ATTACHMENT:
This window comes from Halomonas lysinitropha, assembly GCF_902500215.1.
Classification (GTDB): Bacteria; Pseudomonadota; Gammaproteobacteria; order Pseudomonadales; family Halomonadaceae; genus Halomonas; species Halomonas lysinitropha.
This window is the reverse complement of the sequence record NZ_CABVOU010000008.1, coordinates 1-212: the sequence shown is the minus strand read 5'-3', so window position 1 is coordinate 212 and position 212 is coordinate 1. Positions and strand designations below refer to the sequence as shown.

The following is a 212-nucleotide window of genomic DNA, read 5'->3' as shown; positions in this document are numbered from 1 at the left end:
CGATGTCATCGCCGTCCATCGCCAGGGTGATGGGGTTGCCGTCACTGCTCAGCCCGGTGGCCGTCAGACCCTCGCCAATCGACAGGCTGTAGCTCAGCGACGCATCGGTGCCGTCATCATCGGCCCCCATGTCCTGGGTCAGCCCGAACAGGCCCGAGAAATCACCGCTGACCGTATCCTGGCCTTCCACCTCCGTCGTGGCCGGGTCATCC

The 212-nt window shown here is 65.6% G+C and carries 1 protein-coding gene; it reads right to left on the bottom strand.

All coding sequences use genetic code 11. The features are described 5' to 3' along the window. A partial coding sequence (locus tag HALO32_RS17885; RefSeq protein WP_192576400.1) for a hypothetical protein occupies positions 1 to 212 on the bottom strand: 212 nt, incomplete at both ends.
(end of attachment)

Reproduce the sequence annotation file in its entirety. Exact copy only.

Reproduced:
This window comes from Halomonas lysinitropha, assembly GCF_902500215.1.
Classification (GTDB): Bacteria; Pseudomonadota; Gammaproteobacteria; order Pseudomonadales; family Halomonadaceae; genus Halomonas; species Halomonas lysinitropha.
This window is the reverse complement of the sequence record NZ_CABVOU010000008.1, coordinates 1-212: the sequence shown is the minus strand read 5'-3', so window position 1 is coordinate 212 and position 212 is coordinate 1. Positions and strand designations below refer to the sequence as shown.

The following is a 212-nucleotide window of genomic DNA, read 5'->3' as shown; positions in this document are numbered from 1 at the left end:
CGATGTCATCGCCGTCCATCGCCAGGGTGATGGGGTTGCCGTCACTGCTCAGCCCGGTGGCCGTCAGACCCTCGCCAATCGACAGGCTGTAGCTCAGCGACGCATCGGTGCCGTCATCATCGGCCCCCATGTCCTGGGTCAGCCCGAACAGGCCCGAGAAATCACCGCTGACCGTATCCTGGCCTTCCACCTCCGTCGTGGCCGGGTCATCC

The 212-nt window shown here is 65.6% G+C and carries 1 protein-coding gene; it reads right to left on the bottom strand.

All coding sequences use genetic code 11. The features are described 5' to 3' along the window. A partial coding sequence (locus tag HALO32_RS17885; RefSeq protein WP_192576400.1) for a hypothetical protein occupies positions 1 to 212 on the bottom strand: 212 nt, incomplete at both ends.